When Telling the Truth is Optional and Protected
It is disappointing news (in my view) that the Minister for Health, Simon Harris, plans to introduce a voluntary Open Disclosure Scheme which will give medical professionals legal protection for any information given following a patient safety incident.
Minister Harris has been reported as saying “Saying sorry and expressing regret when something goes wrong should not be a last resort in our health service. It is important that where any apology is warranted it is made when the facts of the incident are known and not years later in the High Court. ”
I agree entirely with Minister Harris. The honourable thing is to tell the truth. Now it appears that the doctors and nurses will only tell the truth if it is protected. This is the only situation where such bizarre protection is given. It happens in no other professional relationship and if there was any relationship where candidness was necessary, it must surely be one where one party (the patient) puts his/ her life in the hand of the other (the doctor/nurse).
Even more incredibly (again in my view), the decision not to make it a statutory requirement to tell truth was based on advice given to the Minister by Dr. Tony Holohan, Chief Medical Officer and who is also a medical doctor. He is reported as having said that the legal requirements compelling disclosure make doctors and nurses more fearful of adverse legal consequences and therefore, less likely to disclose openly and honestly.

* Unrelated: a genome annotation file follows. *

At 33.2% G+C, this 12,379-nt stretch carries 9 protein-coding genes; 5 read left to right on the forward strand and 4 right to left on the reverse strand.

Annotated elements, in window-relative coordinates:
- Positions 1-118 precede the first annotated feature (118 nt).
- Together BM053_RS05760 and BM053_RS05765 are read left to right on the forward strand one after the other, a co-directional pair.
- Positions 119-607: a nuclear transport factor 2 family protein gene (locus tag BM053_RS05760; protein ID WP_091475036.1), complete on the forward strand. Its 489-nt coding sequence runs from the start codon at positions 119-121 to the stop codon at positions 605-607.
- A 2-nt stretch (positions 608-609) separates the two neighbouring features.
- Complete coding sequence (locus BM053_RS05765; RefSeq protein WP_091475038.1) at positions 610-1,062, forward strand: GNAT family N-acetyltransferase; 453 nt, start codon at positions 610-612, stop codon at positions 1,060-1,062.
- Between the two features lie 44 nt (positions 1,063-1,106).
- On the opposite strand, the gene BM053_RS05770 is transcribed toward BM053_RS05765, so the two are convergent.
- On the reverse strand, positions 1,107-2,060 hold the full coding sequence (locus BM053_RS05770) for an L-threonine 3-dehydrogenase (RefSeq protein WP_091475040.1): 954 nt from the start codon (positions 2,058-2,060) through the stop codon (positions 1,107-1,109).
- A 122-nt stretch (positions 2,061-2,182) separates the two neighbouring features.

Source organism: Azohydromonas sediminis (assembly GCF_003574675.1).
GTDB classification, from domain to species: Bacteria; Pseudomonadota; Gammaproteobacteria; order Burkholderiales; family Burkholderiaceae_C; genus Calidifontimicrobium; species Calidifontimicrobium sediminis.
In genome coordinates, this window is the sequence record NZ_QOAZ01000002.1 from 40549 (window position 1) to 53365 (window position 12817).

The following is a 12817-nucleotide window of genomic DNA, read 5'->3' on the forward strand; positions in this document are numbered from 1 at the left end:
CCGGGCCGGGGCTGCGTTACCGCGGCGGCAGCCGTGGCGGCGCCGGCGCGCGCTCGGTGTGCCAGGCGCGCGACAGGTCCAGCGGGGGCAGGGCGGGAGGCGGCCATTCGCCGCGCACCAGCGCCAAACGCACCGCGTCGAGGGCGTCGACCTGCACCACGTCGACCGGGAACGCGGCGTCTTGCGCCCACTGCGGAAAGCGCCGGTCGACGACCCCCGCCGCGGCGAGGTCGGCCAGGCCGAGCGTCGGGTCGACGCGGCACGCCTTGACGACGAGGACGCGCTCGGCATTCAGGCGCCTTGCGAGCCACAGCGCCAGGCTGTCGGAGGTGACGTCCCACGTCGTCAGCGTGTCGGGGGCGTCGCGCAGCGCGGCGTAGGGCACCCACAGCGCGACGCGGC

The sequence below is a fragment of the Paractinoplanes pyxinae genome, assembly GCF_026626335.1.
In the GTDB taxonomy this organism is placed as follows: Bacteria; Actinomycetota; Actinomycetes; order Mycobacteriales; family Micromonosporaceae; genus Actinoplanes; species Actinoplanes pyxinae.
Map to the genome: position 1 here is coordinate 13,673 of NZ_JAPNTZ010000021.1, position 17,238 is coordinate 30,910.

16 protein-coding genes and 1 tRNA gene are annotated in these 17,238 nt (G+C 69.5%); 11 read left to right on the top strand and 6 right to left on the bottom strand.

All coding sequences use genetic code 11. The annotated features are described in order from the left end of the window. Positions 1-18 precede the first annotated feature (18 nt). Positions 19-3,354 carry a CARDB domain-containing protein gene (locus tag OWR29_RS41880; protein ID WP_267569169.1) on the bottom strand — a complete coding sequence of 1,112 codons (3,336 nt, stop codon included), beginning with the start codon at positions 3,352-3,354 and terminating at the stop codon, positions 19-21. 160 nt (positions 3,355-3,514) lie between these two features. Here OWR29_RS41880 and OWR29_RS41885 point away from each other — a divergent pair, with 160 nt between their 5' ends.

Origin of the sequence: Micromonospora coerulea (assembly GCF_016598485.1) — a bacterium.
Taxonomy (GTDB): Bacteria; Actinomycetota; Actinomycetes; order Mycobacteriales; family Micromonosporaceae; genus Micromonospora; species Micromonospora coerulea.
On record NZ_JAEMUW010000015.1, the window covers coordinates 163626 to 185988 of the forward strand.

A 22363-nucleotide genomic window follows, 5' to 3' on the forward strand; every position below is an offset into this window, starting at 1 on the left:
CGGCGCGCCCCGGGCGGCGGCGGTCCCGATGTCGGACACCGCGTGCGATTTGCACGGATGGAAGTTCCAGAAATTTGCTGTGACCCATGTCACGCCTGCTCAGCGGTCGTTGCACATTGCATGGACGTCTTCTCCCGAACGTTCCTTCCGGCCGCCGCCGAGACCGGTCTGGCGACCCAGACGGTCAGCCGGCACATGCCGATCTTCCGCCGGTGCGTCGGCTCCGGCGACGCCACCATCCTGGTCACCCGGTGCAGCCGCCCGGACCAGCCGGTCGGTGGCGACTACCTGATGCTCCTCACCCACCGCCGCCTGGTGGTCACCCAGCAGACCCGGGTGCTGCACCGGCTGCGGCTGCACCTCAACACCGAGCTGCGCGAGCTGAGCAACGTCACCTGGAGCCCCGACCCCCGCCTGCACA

That has not in fact been the international experience. Pioneering work has been undertaken by Dr. Tim McDonald at the University of Michigan Health Service. Dr. McDonald was a Professor of Anaesthesiology and Paediatrics at the University of Illinois. He was also their Chief Safety & Risk Officer for Health and in addition, a lawyer.
He has long advocated for a duty of candour to be imposed on healthcare professionals. He believes it is good for the patient, healthcare professionals and society.
When Dr. McDonald introduced a duty of candour in Michigan, the number of notifications of adverse incidents shot from about 1,500 to 9,000 per annum. One would expect that the cost to the hospital would have risen significantly. It is counter-intuitive to think that admitting one’s mistake could save money, but their experience has been to that effect. Damages payments per case were reduced by 47% and the average settlement time reduced from 20 to 6 months. Many patients decided not to sue at all, once they received a frank admission. Insurance costs tumbled.
Indeed, here in Ireland, under the existing Medical Council Guidelines, where there has been an adverse event, doctors are obliged to acknowledge that the event happened; explain how it happened; apologise if appropriate and give an assurance as to how lessons have been learned to minimise the chance of this event happening again in the future.
It has been my experience, and the experience of my colleagues in the Medical Negligence Department here in Cantillons, that doctors are not complying with their obligations under these Guidelines.
Furthermore, the HSE has had a National Open Disclosure Policy since November 2013. It is merely a policy, a guideline. Again, my colleagues and I have seen it ignored time and time again.
It is an indictment of our system that the most obvious approach, namely to tell the truth has to be legislated for. However, it is a missed opportunity not to make the obligation to tell the truth mandatory.
Karen Kearney, Medical Negligence Solicitor, Cantillons Solicitors
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